Adam J. Bridgeman
Using atomic orbitals and kinesthetic learning to authentically derive molecular stretching vibrations
Bridgeman, Adam J.; Schmidt, Timothy W.; Young, Nigel A.
Timothy W. Schmidt
Dr Nigel Young N.A.Young@hull.ac.uk
Senior Lecturer/ Director of Studies/ Deputy Head of Chemistry and Biochemistry/ Industrial Placements Coordinator
The stretching modes of MLx complexes have the same symmetry as the atomic orbitals on M that are used to form its σ bonds. In the exercise suggested here, the atomic orbitals are used to derive the form of the stretching modes without the need for formal group theory. The analogy allows students to help understand many conceptually difficult aspects of the vibrational spectroscopy of polyatomic molecules, including IR activity, degeneracy, and orthogonality. The approach intentionally requires active participation and is nonmathematical and "low tech". It is suitable for large classes of chemistry majors and nonmajors.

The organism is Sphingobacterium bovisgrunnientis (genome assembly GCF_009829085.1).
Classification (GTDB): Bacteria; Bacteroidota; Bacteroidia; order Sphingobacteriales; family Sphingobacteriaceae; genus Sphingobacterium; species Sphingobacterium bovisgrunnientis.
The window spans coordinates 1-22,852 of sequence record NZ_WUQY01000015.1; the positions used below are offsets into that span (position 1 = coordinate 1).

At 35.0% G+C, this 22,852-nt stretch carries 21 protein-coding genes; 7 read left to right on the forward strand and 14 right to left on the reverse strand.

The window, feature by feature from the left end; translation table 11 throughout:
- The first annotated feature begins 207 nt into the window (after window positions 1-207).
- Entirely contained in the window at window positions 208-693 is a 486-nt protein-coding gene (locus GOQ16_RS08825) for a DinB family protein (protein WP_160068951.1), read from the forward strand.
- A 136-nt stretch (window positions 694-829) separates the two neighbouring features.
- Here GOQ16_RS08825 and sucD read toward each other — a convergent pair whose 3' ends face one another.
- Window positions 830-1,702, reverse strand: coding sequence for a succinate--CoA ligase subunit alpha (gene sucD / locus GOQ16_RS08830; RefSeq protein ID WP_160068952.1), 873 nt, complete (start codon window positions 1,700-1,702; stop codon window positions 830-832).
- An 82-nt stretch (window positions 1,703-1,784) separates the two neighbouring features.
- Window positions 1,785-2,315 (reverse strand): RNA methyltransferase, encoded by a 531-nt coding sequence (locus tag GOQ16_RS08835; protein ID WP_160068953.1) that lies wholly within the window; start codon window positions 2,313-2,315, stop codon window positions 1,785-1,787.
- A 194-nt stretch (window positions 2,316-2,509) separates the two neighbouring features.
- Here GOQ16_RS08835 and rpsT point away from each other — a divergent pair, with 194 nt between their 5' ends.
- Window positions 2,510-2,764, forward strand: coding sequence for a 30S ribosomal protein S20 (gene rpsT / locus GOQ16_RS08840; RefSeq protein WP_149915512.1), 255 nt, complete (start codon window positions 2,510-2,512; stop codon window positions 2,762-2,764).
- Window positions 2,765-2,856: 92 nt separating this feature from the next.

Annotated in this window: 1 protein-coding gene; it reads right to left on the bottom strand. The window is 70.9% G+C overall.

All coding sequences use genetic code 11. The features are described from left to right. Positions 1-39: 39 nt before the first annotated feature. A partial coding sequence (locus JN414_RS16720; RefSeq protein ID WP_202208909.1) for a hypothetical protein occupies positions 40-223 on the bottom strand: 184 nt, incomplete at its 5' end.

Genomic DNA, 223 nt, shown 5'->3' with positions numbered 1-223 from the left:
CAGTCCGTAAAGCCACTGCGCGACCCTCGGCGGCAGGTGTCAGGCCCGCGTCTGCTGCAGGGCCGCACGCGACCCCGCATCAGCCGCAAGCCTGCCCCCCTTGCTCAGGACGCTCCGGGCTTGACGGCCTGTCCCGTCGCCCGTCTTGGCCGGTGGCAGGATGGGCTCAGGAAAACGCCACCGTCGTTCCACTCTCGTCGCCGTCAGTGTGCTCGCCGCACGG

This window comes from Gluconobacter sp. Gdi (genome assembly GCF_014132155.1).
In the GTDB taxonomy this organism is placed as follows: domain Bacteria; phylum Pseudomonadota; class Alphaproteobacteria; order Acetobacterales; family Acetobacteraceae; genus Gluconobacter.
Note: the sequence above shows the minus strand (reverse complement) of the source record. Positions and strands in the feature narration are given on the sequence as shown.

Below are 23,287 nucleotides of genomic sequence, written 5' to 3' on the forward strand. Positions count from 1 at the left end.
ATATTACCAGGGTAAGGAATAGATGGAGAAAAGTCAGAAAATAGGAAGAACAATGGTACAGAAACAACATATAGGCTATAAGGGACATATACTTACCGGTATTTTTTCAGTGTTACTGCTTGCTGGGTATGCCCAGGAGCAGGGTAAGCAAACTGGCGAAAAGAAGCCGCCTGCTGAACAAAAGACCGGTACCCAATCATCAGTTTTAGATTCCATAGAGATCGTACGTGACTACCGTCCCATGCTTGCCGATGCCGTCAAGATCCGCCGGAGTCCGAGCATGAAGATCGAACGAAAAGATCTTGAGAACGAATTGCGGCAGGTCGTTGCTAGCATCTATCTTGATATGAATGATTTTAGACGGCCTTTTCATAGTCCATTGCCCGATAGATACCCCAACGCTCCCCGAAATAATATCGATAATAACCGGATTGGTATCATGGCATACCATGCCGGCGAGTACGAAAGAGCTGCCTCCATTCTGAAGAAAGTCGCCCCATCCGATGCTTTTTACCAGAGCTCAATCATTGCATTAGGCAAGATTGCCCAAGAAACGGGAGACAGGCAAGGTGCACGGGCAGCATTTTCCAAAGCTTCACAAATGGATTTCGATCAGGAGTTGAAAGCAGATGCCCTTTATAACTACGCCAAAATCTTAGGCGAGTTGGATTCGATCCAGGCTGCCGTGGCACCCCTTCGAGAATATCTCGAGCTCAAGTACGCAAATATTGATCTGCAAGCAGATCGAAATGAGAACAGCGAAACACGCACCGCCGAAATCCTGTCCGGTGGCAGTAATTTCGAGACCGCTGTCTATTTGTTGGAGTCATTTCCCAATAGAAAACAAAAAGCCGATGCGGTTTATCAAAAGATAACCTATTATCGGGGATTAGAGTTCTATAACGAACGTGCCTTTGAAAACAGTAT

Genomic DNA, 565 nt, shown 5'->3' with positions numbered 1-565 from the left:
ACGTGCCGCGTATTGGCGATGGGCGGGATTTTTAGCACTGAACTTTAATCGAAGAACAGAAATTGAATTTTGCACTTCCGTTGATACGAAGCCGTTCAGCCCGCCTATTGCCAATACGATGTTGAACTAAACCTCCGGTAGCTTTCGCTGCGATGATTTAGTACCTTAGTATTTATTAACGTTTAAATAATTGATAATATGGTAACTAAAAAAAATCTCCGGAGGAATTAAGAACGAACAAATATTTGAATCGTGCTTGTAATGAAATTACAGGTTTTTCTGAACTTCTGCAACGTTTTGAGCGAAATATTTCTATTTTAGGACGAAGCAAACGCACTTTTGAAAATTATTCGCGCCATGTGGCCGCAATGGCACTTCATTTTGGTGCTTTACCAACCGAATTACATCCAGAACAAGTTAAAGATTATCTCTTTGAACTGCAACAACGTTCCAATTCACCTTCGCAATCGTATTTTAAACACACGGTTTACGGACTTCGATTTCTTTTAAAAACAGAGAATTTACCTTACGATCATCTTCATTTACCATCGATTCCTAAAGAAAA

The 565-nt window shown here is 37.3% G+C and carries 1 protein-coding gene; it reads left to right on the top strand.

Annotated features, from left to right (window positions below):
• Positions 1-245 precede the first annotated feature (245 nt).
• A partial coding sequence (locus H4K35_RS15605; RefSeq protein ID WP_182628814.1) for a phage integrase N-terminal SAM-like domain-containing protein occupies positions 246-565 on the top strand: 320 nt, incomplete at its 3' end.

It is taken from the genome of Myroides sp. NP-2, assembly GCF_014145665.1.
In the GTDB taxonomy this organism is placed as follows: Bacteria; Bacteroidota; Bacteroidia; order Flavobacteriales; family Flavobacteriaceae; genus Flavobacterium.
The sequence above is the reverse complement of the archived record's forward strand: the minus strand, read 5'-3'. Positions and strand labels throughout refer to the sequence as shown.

Bridgeman, A. J., Schmidt, T. W., & Young, N. A. (2013). Using atomic orbitals and kinesthetic learning to authentically derive molecular stretching vibrations. Journal of chemical education, 90(7), 889-893. https://doi.org/10.1021/ed300045q
|Journal Article Type||Article|
|Online Publication Date||May 28, 2013|
|Publication Date||Jul 9, 2013|
|Deposit Date||Dec 8, 2020|
|Journal||Journal of Chemical Education|
|Publisher||American Chemical Society|
|Peer Reviewed||Peer Reviewed|
|Keywords||Second-year undergraduate; Inorganic chemistry; Physical chemistry; Hands-on learning/manipulatives; Inquiry-based/discovery learning; Misconceptions/discrepant events; Group theory/symmetry; IR spectroscopy; Spectroscopy|